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A Southern Reader Thanks Peter Brimelow For "Rethinking" MLK DAY
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October 31, 2015, 07:04 PM
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Re: Peter Brimelow’s article Time To Rethink Martin Luther King Day

From: F. J. Wheeler [Email him]

Thanks to Peter Brimelow for writing about the Martin Luther King holiday. I was just thinking today how they bullied Arizona and other states into passing it in the ‘80s.

I was working on Jesse Helms’s campaign staff during part of this time. Naturally, I was curious about the secret contents of the FBI file. The subject came up with one of Senator John East's staff (not Sam Francis) when I was on a visit to Helms' Washington office. He was doing some research work for Helms. I knew East fairly well and actually worked with him on fund raising events and donors. Nobody would say anything, but the staffer indicated that a good bit of it had to do with King's extracurricular romantic life, hinting that some were underage or particularly embarrassing. King's quotes on the Vietnam War are not secret, but rarely cited anywhere. See Sam Francis’s The King Holiday and Its Meaning, for the history.

I have doubted for some time that the contents of the FBI file would ever be released because a potential devastating impact on the black community and possible rioting and violence.

I have also come to the conclusion that sexual mores have changed so much that the contents wouldn't faze anybody today.[See When Records Are Sealed—A Meditation On Martin Luther King Day ]

The subject came up when I was on the Board of the Christian School of my church. One member thought we ought to have an MLK holiday and a few more felt like they had to go along.  I strongly objected because of King’s reputation for extraordinary womanizing. This news came as a complete shock to the younger members of the board, who had known nothing but propaganda about King.  I showed them a short Sam Francis article on it the next week.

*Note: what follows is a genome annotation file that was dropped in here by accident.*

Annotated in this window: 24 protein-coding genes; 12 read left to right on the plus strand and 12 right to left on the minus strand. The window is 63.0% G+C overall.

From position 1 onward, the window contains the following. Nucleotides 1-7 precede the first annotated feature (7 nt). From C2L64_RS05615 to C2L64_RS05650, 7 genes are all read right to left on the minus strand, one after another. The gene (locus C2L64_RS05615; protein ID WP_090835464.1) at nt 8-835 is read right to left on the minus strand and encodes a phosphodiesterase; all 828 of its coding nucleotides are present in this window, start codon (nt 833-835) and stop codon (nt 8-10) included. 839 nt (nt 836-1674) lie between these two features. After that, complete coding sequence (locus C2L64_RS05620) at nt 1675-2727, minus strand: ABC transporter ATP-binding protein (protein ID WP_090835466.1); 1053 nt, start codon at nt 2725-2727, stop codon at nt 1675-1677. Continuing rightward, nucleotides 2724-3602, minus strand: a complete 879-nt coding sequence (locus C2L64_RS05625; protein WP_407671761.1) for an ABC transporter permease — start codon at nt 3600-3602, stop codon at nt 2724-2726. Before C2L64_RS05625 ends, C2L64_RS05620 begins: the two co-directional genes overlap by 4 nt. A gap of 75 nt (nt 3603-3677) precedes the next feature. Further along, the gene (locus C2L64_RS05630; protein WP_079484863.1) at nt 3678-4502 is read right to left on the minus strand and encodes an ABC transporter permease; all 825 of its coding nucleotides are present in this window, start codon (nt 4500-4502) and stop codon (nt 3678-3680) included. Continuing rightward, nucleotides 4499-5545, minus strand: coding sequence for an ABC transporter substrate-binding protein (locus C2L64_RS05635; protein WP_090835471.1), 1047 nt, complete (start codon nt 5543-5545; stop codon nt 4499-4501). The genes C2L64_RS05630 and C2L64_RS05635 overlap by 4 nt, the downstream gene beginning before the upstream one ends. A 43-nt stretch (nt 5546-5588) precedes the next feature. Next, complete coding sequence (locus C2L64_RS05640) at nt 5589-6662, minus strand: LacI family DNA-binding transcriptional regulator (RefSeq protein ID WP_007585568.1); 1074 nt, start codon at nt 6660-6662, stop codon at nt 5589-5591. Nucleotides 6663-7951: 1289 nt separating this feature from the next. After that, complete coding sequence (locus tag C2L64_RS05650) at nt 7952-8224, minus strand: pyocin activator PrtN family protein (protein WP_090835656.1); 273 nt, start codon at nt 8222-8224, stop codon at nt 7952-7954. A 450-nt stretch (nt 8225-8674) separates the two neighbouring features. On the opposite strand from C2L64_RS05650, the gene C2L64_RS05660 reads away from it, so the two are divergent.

Naturally, some began to think I was a racist. Fortunately, our pastor checked with the Senior Pastor of our parent church who was well respected in the denomination, and who confirmed my objections as valid.

We resolved the situation by conforming our vacation schedule with the public schools—many parents also had kids in the public schools—but would not call it MLK day. I think we called it Patriots Day or something and made sure it was not dominated by MLK worship.

My church is one of the more conservative denominations for sure, but I was astonished how ignorant the younger elders were about MLK issues. Now I think it is even worse. Many have no idea that there is some unsavory truth in the MLK legend. However, I noted that not a word was said about MLK day at church on Sunday, January 18. It may be that the older pastors are quietly educating the younger pastors and elders on the depth of depravity that is part of the MLK iceberg, which could prove embarrassing.  But I am probably far too optimistic. I have occasionally run into ignorant gushing over MLK, but most older people know enough to avoid the subject.